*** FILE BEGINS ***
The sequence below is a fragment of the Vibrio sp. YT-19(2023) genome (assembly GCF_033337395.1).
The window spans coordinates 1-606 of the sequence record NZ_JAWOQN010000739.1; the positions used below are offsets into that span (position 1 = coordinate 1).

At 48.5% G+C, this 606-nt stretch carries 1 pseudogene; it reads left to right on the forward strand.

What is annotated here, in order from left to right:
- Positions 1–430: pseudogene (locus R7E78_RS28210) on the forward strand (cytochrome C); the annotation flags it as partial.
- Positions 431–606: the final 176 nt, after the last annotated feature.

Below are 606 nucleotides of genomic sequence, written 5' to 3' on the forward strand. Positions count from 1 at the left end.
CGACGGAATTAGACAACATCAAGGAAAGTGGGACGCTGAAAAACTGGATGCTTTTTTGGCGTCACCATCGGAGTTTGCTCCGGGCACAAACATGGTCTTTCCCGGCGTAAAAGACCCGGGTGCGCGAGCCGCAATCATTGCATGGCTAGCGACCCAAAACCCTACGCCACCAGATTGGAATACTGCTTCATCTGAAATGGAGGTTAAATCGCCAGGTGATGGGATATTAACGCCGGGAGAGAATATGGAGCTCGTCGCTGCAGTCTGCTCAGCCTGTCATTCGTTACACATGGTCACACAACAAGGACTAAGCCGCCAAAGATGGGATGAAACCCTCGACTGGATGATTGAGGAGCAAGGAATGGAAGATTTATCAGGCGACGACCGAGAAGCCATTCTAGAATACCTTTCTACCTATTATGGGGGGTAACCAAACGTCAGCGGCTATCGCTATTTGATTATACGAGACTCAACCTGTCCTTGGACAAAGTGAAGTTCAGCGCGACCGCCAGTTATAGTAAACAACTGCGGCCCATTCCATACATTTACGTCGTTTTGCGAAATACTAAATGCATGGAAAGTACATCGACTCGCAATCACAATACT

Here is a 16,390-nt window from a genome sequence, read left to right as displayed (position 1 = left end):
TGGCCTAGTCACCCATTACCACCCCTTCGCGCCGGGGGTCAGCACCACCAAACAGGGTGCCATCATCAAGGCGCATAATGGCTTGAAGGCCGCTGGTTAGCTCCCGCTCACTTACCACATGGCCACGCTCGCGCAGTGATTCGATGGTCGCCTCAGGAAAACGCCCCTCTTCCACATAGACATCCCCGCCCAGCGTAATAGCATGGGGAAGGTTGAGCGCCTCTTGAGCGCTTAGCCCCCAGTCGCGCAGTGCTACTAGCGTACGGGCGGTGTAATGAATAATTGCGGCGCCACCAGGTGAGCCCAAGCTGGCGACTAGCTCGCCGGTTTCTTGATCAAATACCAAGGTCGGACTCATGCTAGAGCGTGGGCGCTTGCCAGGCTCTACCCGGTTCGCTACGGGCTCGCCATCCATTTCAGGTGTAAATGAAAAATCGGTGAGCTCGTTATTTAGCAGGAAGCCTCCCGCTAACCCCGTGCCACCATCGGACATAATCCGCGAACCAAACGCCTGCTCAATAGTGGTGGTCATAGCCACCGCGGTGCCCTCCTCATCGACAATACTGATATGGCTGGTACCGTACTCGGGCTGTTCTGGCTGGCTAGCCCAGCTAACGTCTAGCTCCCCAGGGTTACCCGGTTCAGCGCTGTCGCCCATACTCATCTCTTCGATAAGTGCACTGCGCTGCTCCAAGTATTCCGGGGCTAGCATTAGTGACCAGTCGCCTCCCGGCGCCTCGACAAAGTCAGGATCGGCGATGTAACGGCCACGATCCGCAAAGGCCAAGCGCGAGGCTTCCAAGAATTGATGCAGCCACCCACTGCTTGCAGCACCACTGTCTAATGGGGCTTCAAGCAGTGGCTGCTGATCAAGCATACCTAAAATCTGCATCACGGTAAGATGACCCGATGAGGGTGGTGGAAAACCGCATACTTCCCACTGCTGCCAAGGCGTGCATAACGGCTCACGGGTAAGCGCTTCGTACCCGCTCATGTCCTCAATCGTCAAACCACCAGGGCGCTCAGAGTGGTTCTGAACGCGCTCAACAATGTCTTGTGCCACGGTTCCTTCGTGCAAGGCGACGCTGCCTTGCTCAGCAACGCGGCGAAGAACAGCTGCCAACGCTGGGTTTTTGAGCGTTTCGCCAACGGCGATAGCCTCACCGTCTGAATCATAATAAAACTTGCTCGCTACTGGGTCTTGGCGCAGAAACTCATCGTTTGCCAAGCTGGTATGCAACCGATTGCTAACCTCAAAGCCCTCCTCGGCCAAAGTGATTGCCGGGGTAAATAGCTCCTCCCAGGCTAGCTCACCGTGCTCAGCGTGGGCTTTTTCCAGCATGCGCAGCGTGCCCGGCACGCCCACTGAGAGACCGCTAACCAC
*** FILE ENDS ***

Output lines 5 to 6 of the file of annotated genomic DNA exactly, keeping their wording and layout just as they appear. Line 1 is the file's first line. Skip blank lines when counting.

- Positions 1–430: pseudogene (locus R7E78_RS28210) on the forward strand (cytochrome C); the annotation flags it as partial.
- Positions 431–606: the final 176 nt, after the last annotated feature.